Superior portfolios provide a comprehensive portrait of the candidate. They illustrate instructional philosophy methodology, provide evidence of creativity and professional commitment, and demonstrate organizational skills. A good portfolio begins with a table of contents, guiding the search committee to the various parts of the portfolio. For hard-copy portfolios, clearly labeled tab dividers should separate the portfolio sections; for electronic portfolios, sections can either be prepared in separate folders, or one PDF file with consecutive page numbers can aid the search committee in locating the portfolio components. Brief context descriptions at the beginning of some sections are helpful for search committee members to review and evaluate submitted items appropriately. Organizational skills are essential; you need to put yourself in the portfolio readers’ shoes to help the reader navigate through the submitted elements and anticipate what background information he or she will need to place the materials in the portfolio into the context of a course.

Cover Letter

The cover letter should follow standard business letter conventions. It should

  • be written specifically for the position,
  • reflect the position announcement, and
  • generally not exceed one page.

You should state how you learned about the position and emphasize why you would be a good fit in the target program. A cover letter is not another version of your CV or résumé; therefore, you should avoid repeating information stated in your CV. Instead, you should address the position requirements explicitly and state how you can meet those requirements. It goes without saying that proofreading the cover letter is critical.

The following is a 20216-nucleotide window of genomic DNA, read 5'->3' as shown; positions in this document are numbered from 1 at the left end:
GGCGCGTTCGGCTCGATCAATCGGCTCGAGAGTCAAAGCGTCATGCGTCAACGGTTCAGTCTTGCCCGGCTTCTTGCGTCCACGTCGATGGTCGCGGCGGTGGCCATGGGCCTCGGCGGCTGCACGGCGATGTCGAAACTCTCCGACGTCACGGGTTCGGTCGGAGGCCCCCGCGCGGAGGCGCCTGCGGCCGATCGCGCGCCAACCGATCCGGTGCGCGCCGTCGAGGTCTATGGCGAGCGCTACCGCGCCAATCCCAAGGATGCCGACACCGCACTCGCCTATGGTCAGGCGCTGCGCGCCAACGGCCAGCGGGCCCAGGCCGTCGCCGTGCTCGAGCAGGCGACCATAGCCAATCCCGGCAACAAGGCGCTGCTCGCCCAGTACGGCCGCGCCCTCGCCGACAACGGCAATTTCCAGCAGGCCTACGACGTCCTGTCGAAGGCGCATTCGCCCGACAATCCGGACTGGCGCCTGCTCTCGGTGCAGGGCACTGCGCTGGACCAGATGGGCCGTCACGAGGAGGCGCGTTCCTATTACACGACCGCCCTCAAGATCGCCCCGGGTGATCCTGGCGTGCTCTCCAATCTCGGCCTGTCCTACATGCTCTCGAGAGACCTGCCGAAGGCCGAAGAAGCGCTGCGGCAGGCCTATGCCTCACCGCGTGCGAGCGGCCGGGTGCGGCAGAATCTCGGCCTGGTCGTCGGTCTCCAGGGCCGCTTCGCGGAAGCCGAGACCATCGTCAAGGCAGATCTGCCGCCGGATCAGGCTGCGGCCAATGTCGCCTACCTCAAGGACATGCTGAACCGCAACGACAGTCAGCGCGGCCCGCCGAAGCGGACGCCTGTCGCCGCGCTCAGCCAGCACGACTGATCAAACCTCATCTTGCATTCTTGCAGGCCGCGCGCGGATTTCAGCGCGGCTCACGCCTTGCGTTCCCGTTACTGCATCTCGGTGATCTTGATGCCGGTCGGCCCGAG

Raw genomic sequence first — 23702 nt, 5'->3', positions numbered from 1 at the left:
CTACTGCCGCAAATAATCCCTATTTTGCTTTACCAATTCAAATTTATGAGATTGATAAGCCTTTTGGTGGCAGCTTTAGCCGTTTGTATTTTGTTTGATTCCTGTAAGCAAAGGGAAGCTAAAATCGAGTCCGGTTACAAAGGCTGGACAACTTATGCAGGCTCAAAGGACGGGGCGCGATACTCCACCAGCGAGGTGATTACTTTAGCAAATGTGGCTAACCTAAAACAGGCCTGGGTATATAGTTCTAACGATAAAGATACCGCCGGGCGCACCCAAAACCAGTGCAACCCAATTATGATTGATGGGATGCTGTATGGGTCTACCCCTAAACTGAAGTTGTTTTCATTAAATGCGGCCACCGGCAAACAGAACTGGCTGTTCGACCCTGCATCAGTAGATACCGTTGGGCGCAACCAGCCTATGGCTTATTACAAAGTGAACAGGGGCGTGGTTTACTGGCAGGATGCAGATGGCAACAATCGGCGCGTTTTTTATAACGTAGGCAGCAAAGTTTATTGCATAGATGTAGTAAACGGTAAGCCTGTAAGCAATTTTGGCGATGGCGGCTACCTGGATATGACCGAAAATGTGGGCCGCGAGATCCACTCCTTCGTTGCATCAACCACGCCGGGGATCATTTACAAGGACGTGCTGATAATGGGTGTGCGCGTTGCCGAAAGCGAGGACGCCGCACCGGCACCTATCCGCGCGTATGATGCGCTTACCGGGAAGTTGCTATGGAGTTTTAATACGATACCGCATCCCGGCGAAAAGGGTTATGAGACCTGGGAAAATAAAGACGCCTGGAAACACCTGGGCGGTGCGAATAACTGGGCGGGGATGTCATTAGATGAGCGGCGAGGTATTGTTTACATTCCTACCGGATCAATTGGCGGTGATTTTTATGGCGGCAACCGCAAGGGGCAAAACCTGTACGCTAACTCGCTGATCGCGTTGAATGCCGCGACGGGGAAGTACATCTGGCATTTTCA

Curriculum Vitae

The curriculum vitae (CV) is your professional biography. It should clearly convey whether or not you meet the minimum requirements for the position. Usually, this means indicating

  • degree/s obtained,
  • length of prior teaching experience, and
  • evidence of professional development.

We have read CVs in which writers listed their prior ESL/EFL teaching positions without indicating the skills (reading, writing, etc.) nor the proficiency levels they had taught. Lack of such critical information gives an incomplete picture of the applicant’s teaching background. Furthermore, you should indicate whether or not previous positions were full-time or part-time employment. The CV should also provide evidence of service to your department or institution and professional development activities within the profession. For example, the CVs of impressive applicants often list:

  • membership in professional organizations,
  • presentations delivered,
  • works published, and
  • involvement in local affiliates.

If you do not update your CV regularly, the task of remembering and listing all relevant responsibilities, activities, and dates may become daunting. It is a good idea to keep a version of your CV current on your desktop and to update it regularly, especially after presentations or new responsibilities are given to you. Also, if you indicate that you have your own website, contribute regularly to blogs, or provide links to online documents, you can be sure that the search committee will check your presence on social media.


Applicants are usually asked to supply names of references (usually three) or have their references send recommendation letters. Letters that are either generic or obviously recycled give a negative impression. Letters should be current or very recent (the past 3 to 5 years), from employers or colleagues who can speak to your teaching skills and engagement in the profession, and from within your teaching program. Be sure that reference letters arrive by the application deadline; therefore, recommenders must be given sufficient time to prepare their letters. We suggest that you ask your recommender no later than 3 to 4 weeks before the deadline.

Philosophy of Teaching Statement